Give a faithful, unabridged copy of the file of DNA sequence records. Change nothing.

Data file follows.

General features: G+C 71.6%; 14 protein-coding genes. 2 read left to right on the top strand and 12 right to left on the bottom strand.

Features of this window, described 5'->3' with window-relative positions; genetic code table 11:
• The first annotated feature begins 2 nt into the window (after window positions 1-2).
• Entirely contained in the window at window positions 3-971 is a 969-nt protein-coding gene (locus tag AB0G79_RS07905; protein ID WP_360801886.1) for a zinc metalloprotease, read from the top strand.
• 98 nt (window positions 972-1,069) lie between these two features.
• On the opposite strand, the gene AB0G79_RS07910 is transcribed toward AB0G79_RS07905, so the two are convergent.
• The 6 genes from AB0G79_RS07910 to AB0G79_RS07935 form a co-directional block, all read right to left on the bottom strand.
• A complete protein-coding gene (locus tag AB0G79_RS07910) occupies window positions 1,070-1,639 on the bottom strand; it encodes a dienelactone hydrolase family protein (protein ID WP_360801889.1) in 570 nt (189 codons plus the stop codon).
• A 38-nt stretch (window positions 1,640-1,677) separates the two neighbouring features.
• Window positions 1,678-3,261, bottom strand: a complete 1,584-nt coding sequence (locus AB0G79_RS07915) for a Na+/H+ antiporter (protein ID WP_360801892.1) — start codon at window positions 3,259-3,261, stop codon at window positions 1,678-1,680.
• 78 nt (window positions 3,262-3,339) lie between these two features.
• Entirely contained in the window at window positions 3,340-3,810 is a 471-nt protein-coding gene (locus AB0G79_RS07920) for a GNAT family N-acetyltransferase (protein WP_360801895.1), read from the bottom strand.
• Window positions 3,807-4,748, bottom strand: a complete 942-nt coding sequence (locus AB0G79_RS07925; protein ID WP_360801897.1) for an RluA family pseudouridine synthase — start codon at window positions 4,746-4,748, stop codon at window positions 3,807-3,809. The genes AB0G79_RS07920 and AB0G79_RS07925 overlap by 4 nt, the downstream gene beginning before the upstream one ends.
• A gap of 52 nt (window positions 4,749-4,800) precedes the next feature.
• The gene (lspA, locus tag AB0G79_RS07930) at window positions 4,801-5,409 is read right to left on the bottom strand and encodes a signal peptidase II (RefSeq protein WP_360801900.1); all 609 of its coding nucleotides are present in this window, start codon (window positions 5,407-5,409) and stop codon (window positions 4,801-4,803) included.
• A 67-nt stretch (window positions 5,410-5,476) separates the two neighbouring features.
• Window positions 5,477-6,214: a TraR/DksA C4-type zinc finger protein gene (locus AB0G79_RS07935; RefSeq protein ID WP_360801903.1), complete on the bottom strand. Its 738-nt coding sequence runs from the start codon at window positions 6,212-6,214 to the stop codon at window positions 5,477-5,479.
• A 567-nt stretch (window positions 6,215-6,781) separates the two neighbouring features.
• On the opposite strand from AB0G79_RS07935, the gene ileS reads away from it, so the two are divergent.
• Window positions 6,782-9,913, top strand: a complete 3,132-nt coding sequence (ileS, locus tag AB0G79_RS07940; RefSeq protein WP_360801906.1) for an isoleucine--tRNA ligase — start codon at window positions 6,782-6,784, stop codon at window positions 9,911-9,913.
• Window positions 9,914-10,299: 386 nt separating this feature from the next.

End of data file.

General features: G+C 71.6%; 14 protein-coding genes. 2 read left to right on the top strand and 12 right to left on the bottom strand.

Features of this window, described 5'->3' with window-relative positions; genetic code table 11:
• The first annotated feature begins 2 nt into the window (after window positions 1-2).
• Entirely contained in the window at window positions 3-971 is a 969-nt protein-coding gene (locus tag AB0G79_RS07905; protein ID WP_360801886.1) for a zinc metalloprotease, read from the top strand.
• 98 nt (window positions 972-1,069) lie between these two features.
• On the opposite strand, the gene AB0G79_RS07910 is transcribed toward AB0G79_RS07905, so the two are convergent.
• The 6 genes from AB0G79_RS07910 to AB0G79_RS07935 form a co-directional block, all read right to left on the bottom strand.
• A complete protein-coding gene (locus tag AB0G79_RS07910) occupies window positions 1,070-1,639 on the bottom strand; it encodes a dienelactone hydrolase family protein (protein ID WP_360801889.1) in 570 nt (189 codons plus the stop codon).
• A 38-nt stretch (window positions 1,640-1,677) separates the two neighbouring features.
• Window positions 1,678-3,261, bottom strand: a complete 1,584-nt coding sequence (locus AB0G79_RS07915) for a Na+/H+ antiporter (protein ID WP_360801892.1) — start codon at window positions 3,259-3,261, stop codon at window positions 1,678-1,680.
• 78 nt (window positions 3,262-3,339) lie between these two features.
• Entirely contained in the window at window positions 3,340-3,810 is a 471-nt protein-coding gene (locus AB0G79_RS07920) for a GNAT family N-acetyltransferase (protein WP_360801895.1), read from the bottom strand.
• Window positions 3,807-4,748, bottom strand: a complete 942-nt coding sequence (locus AB0G79_RS07925; protein ID WP_360801897.1) for an RluA family pseudouridine synthase — start codon at window positions 4,746-4,748, stop codon at window positions 3,807-3,809. The genes AB0G79_RS07920 and AB0G79_RS07925 overlap by 4 nt, the downstream gene beginning before the upstream one ends.
• A gap of 52 nt (window positions 4,749-4,800) precedes the next feature.
• The gene (lspA, locus tag AB0G79_RS07930) at window positions 4,801-5,409 is read right to left on the bottom strand and encodes a signal peptidase II (RefSeq protein WP_360801900.1); all 609 of its coding nucleotides are present in this window, start codon (window positions 5,407-5,409) and stop codon (window positions 4,801-4,803) included.
• A 67-nt stretch (window positions 5,410-5,476) separates the two neighbouring features.
• Window positions 5,477-6,214: a TraR/DksA C4-type zinc finger protein gene (locus AB0G79_RS07935; RefSeq protein ID WP_360801903.1), complete on the bottom strand. Its 738-nt coding sequence runs from the start codon at window positions 6,212-6,214 to the stop codon at window positions 5,477-5,479.
• A 567-nt stretch (window positions 6,215-6,781) separates the two neighbouring features.
• On the opposite strand from AB0G79_RS07935, the gene ileS reads away from it, so the two are divergent.
• Window positions 6,782-9,913, top strand: a complete 3,132-nt coding sequence (ileS, locus tag AB0G79_RS07940; RefSeq protein WP_360801906.1) for an isoleucine--tRNA ligase — start codon at window positions 6,782-6,784, stop codon at window positions 9,911-9,913.
• Window positions 9,914-10,299: 386 nt separating this feature from the next.